Grassroots Global Justice Alliance

Many struggles, one movement

Lima, the People’s Summit, and the Road Ahead

By Kali Akuno, Cooperation Jackson and the Malcolm X Grassroots Movement

2014 was a critical year for the Climate Justice Movement, which is arguably the most important social justice movement of our time. In the minds of many 2014 will be duly noted as the year when the movement transformed from being a resistance movement focused on altering the policies and practices of the national states and trans-national corporations, to one that is beginning to focus on system change and a just transition from the extractive economy.

This transition is in large part the result of grassroots resistance from Indigenous peoples, oppressed peoples, and working class forces throughout the world who have pressed for immediate action to address clear and present dangers and clear the way for a sustainable future. One of the leading forces in North America helping to lead this charge has been the Grassroots Global Justice Alliance (GGJ), which is composed of nearly 60 grassroots organizations from throughout the United States, including the Malcolm X Grassroots Movement (MXGM).

In early December, I had the honor and the privilege of being a delegate on the GGJ delegation to Lima, Peru for the People’s Summit on Climate Change to continue the push for a just transition and system change. The People’s IMG_0815 - Copy Summits are traditionally the social movements and civil society alternative to the United Nations Framework Convention on Climate Change, more commonly known as the Congress of Parties or COP. This People’s Summit, however focused little on COP 20 (for the 20th year of the UN Framework Negotiation process), and instead focused its attention on building links between social movements, confronting state repression, and promoting alternatives. It also focused on expanding the movement and promoting a just transition from the extractive economy on a global scale to wholeheartedly reject the final climate change framework that is expected at the COP 21 in Paris, France in 2015. To expand the movement and make the rejection as clear as possible, the majority of the civil society
organizations and social movements who participated in the People’s Summit are now building what is being dubbed “the Road to Paris”, which will culminate in a demonstration on the last day of the COP 21 negotiations. This demonstration is projected to top the one in New York City in September 2014 and be the largest in history against Climate Change.

The world will desperately need it, because the framework that is set to be agreed upon in Paris next December is nothing short of a crime against mother earth and humanity. What the final framework sets in place is in effect the recolonization of much of Africa, Asia, and Latin America in the name of “preservation”. Under the final framework the wealthier nations of North America, Europe, and East Asia along with transnational corporations are being allowed to “buy” the remaining forests and wetlands of the world to allegedly “protect” them from deforestation and encroachment. What it really amounts to is allowing these nations and corporations to continue polluting the earth at the same rate they currently are, and holding these forests as “offsets”. This practice is already threatening millions of Indigenous people throughout the planet, and is ensuring that the remaining “commons” are owned and controlled by the imperialist powers and the transnationals as conditions continue to worsen as they refuse to stop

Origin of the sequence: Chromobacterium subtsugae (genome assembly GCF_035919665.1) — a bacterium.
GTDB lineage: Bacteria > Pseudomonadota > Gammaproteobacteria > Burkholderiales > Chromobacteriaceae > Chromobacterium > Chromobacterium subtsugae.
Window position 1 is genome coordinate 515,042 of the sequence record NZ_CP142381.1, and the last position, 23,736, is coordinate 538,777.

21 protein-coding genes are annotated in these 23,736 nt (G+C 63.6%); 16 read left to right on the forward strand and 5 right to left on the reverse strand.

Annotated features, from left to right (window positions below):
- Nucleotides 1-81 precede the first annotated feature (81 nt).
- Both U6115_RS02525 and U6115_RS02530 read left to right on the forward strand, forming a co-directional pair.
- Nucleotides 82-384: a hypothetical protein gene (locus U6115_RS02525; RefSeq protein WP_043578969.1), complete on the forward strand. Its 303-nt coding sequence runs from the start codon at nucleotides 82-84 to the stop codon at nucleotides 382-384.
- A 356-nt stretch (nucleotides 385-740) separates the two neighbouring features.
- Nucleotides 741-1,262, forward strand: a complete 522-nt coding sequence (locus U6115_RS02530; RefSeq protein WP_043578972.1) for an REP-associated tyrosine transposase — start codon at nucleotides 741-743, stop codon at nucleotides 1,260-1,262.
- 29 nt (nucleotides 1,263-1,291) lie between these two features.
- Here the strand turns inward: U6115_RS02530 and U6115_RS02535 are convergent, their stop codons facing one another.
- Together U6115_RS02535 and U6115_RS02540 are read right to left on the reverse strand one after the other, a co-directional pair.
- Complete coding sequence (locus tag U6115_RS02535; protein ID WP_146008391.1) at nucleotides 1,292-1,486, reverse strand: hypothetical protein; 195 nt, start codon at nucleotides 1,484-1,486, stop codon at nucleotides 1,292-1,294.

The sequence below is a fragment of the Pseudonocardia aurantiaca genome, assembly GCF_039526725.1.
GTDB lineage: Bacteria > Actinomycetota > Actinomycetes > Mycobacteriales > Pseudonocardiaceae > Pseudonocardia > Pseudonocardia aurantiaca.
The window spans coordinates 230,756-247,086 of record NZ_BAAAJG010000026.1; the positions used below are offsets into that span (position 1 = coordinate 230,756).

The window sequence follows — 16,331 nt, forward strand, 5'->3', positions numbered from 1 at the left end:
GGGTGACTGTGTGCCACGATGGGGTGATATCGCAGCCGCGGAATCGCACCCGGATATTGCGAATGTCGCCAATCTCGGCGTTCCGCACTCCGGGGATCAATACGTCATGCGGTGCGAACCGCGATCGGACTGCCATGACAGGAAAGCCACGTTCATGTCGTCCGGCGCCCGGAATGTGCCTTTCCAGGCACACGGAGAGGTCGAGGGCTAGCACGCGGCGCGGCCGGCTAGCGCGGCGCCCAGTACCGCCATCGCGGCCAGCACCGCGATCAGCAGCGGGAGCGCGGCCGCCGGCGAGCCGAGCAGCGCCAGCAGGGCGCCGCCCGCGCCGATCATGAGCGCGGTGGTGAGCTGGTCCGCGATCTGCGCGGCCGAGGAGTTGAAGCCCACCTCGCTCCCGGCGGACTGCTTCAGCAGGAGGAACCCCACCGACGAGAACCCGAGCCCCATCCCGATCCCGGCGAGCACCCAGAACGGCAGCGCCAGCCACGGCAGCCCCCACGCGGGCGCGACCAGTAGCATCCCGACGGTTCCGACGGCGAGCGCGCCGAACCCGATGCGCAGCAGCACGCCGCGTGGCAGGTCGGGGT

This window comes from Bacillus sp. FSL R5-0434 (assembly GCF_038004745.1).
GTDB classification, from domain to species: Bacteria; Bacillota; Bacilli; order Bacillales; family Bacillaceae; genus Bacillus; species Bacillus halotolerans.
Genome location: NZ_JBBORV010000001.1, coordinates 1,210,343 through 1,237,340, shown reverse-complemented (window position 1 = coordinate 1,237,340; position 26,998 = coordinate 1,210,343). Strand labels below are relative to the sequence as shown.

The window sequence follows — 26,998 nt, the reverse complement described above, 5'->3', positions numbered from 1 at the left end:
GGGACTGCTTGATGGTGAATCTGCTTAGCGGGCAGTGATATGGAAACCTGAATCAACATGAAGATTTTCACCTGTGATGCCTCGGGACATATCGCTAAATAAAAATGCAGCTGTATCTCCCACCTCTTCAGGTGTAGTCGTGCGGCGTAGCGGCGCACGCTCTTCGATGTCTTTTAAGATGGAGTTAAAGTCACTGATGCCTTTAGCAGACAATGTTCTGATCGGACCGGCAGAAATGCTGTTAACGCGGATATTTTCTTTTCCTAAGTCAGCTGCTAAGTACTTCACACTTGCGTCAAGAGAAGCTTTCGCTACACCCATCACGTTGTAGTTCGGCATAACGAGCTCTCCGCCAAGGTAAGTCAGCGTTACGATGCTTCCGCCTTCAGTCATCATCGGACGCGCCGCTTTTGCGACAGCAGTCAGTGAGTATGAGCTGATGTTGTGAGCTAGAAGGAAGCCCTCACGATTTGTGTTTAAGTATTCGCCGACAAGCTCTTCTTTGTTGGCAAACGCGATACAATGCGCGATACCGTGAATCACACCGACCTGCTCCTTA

march on the path to extinction. One of the most callous parts of the final framework is that the United States had human rights utterly removed from the negotiated text! Keep in in mind, that this is a United Nations document, which allegedly created to protect the human rights of everyone on the planet. This demonstrated how far capital is willing to go to put profits over people and the planet itself.

If anything, COP 20 demonstrated how desperately we need system change, and how critical a just transition is to get us there. From the perspective of Cooperation Jackson, a just transition is about creating an “economy for
the people and the planet” through economic democracy, which must be rooted in cooperative economics and social solidarity, and the utilization ofproductive processes that are not dependent on the extractive economy. Through the work of Cooperation Jackson, my contributions towards a just transition in 2015 will support the “Road to Paris” in the following ways:

  1. It will focus on instituting practical alternatives in the form of Cooperation Jackson’s organic Urban Farming and Recycling Cooperatives.
  2. It will focus on continuing to expand and deepen the human rights framework Cooperation Jackson lead the city of Jackson to adopt in December 2014, to include the Rights of Mother Earth.
  3. It will focus on getting the city of Jackson to adopt “zero waste” policies and practices, and to gradually become a zero waste city in 10 years.
  4. It will focus on hosting a People’s Assembly on a Just Transition in September 2015 to create greater community and regional buy-in for the framework.

The future is truly in our hands. We have to ensure that our children’s children and their children’s children inherit a world of abundance for themselves and all our relations.

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